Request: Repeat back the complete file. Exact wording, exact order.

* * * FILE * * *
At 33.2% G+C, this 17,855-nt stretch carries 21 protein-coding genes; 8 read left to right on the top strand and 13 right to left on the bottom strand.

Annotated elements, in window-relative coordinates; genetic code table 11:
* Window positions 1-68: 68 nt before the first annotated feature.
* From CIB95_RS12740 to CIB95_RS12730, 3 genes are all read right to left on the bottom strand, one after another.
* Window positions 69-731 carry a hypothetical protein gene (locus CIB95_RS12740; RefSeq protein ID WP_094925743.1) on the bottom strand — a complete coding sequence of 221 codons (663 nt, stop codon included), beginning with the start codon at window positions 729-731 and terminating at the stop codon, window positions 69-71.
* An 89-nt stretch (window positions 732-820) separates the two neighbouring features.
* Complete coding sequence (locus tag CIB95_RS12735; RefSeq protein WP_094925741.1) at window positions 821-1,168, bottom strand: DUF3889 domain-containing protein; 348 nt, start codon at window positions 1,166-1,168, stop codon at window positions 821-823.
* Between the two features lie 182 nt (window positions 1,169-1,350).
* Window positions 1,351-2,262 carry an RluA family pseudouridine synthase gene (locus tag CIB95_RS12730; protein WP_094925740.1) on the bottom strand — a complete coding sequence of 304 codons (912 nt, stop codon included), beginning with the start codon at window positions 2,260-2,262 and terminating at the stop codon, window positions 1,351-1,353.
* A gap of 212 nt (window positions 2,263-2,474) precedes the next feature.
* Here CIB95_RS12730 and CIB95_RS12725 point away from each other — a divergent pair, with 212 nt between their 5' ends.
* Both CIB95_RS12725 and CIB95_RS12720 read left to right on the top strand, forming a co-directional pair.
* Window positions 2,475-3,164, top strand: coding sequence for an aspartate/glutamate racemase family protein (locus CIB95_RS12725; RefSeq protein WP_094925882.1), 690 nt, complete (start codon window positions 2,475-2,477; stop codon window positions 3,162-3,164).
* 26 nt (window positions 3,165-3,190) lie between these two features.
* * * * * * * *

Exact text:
At 33.2% G+C, this 17,855-nt stretch carries 21 protein-coding genes; 8 read left to right on the top strand and 13 right to left on the bottom strand.

Annotated elements, in window-relative coordinates; genetic code table 11:
* Window positions 1-68: 68 nt before the first annotated feature.
* From CIB95_RS12740 to CIB95_RS12730, 3 genes are all read right to left on the bottom strand, one after another.
* Window positions 69-731 carry a hypothetical protein gene (locus CIB95_RS12740; RefSeq protein ID WP_094925743.1) on the bottom strand — a complete coding sequence of 221 codons (663 nt, stop codon included), beginning with the start codon at window positions 729-731 and terminating at the stop codon, window positions 69-71.
* An 89-nt stretch (window positions 732-820) separates the two neighbouring features.
* Complete coding sequence (locus tag CIB95_RS12735; RefSeq protein WP_094925741.1) at window positions 821-1,168, bottom strand: DUF3889 domain-containing protein; 348 nt, start codon at window positions 1,166-1,168, stop codon at window positions 821-823.
* Between the two features lie 182 nt (window positions 1,169-1,350).
* Window positions 1,351-2,262 carry an RluA family pseudouridine synthase gene (locus tag CIB95_RS12730; protein WP_094925740.1) on the bottom strand — a complete coding sequence of 304 codons (912 nt, stop codon included), beginning with the start codon at window positions 2,260-2,262 and terminating at the stop codon, window positions 1,351-1,353.
* A gap of 212 nt (window positions 2,263-2,474) precedes the next feature.
* Here CIB95_RS12730 and CIB95_RS12725 point away from each other — a divergent pair, with 212 nt between their 5' ends.
* Both CIB95_RS12725 and CIB95_RS12720 read left to right on the top strand, forming a co-directional pair.
* Window positions 2,475-3,164, top strand: coding sequence for an aspartate/glutamate racemase family protein (locus CIB95_RS12725; RefSeq protein WP_094925882.1), 690 nt, complete (start codon window positions 2,475-2,477; stop codon window positions 3,162-3,164).
* 26 nt (window positions 3,165-3,190) lie between these two features.